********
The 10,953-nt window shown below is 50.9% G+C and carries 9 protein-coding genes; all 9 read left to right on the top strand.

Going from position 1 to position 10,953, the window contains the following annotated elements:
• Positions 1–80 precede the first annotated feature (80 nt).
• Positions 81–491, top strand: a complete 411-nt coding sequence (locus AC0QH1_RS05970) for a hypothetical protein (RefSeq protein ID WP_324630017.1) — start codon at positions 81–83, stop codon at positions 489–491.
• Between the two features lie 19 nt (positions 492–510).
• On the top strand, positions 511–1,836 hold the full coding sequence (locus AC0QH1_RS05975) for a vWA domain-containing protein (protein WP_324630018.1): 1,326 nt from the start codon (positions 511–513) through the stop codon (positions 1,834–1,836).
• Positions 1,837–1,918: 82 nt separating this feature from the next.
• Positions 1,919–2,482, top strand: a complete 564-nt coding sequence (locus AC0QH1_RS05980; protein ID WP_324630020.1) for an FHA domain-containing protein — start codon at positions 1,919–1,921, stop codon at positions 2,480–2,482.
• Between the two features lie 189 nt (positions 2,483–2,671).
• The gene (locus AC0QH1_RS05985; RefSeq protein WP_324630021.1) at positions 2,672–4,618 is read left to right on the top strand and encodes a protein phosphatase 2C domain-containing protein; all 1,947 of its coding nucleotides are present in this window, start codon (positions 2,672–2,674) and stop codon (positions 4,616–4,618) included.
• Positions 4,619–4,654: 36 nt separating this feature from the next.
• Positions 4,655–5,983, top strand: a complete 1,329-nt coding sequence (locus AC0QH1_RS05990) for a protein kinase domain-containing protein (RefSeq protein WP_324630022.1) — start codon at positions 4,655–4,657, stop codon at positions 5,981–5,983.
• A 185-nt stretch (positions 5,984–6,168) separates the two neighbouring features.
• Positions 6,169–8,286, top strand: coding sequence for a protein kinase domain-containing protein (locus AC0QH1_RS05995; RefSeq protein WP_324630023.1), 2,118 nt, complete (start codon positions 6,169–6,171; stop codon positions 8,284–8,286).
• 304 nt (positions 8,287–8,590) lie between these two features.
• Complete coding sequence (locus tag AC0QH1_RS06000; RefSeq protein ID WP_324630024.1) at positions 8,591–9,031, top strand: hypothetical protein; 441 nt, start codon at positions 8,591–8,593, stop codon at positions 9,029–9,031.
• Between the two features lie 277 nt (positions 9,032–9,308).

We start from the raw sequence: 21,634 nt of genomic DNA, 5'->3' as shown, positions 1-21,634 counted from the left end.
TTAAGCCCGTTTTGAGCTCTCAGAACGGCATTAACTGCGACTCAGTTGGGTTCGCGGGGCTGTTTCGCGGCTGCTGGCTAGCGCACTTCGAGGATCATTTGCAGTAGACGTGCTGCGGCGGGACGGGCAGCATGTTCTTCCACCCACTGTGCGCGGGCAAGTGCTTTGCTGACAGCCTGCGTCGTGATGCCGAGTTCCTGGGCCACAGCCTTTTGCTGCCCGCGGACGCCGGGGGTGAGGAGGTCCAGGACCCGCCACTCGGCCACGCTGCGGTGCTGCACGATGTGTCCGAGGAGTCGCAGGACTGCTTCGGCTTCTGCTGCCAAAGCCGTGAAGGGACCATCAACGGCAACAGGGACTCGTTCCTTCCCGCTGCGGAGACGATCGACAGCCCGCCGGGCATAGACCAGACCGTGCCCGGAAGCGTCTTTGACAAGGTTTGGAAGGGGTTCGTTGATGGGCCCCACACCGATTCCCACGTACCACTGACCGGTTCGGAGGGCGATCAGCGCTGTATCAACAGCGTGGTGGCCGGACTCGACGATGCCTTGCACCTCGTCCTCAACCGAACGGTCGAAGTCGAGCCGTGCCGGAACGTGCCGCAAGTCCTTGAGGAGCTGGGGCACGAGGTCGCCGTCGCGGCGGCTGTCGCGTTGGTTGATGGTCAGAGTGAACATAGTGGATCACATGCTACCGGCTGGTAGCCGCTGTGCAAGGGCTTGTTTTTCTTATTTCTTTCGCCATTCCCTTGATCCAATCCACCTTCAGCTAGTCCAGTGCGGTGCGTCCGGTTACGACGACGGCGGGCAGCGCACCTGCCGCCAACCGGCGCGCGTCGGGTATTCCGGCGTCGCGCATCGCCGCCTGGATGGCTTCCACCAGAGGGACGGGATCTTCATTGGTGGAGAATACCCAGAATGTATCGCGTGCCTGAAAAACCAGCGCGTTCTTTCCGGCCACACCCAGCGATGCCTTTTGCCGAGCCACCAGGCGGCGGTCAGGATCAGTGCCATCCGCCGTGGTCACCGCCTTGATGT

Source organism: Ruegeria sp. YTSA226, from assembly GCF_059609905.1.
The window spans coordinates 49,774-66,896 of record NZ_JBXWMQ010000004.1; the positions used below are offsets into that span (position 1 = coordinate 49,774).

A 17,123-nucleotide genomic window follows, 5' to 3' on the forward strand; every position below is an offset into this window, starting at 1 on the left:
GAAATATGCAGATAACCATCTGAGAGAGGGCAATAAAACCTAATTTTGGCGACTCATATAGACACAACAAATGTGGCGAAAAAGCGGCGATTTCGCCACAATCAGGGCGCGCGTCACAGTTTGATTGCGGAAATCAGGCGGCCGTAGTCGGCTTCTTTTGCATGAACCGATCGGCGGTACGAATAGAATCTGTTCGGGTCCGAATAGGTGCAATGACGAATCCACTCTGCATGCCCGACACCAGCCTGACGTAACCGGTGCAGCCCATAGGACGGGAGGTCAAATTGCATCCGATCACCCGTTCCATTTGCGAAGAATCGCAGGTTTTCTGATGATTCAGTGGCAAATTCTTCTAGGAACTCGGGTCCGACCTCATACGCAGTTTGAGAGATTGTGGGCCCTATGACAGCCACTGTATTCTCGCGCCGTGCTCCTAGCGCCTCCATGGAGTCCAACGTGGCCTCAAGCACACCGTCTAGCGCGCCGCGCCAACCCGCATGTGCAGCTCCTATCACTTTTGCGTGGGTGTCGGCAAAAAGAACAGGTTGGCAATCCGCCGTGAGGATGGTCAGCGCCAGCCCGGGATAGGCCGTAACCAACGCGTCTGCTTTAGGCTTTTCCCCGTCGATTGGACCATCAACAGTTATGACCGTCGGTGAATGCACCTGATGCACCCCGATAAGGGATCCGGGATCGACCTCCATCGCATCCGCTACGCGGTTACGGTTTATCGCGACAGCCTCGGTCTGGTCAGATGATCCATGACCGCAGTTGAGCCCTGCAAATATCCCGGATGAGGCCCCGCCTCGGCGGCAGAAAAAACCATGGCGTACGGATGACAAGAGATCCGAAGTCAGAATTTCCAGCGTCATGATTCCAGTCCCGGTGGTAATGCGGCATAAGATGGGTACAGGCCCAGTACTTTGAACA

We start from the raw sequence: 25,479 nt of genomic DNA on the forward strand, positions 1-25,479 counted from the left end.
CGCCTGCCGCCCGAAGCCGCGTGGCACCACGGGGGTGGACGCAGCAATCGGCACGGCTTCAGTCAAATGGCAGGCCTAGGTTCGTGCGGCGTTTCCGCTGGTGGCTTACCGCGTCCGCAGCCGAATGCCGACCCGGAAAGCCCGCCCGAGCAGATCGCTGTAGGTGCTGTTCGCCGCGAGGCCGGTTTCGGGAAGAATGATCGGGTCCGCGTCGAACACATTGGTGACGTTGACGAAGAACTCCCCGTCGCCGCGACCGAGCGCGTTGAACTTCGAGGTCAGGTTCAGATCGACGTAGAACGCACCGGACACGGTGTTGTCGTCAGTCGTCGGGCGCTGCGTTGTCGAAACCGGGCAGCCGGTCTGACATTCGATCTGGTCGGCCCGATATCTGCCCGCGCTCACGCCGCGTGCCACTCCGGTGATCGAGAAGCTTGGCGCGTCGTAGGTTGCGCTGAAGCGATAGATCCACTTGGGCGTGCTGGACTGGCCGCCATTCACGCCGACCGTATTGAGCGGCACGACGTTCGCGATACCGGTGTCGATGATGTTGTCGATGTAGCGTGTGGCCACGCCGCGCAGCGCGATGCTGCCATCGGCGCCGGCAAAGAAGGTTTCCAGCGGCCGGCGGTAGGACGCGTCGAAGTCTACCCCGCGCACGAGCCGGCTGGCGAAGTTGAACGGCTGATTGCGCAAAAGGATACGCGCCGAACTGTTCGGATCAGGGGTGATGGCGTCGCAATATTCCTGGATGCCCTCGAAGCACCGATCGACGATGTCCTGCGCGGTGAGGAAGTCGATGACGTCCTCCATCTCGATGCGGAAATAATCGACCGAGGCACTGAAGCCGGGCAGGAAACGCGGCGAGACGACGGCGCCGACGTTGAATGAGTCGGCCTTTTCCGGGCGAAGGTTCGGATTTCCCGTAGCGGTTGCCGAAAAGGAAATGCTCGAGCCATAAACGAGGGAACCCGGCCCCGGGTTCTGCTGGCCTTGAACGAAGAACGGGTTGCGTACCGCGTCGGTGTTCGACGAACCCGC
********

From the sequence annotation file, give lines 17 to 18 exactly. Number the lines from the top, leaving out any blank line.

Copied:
• Between the two features lie 277 nt (positions 9,032–9,308).

We start from the raw sequence: 21,634 nt of genomic DNA, 5'->3' as shown, positions 1-21,634 counted from the left end.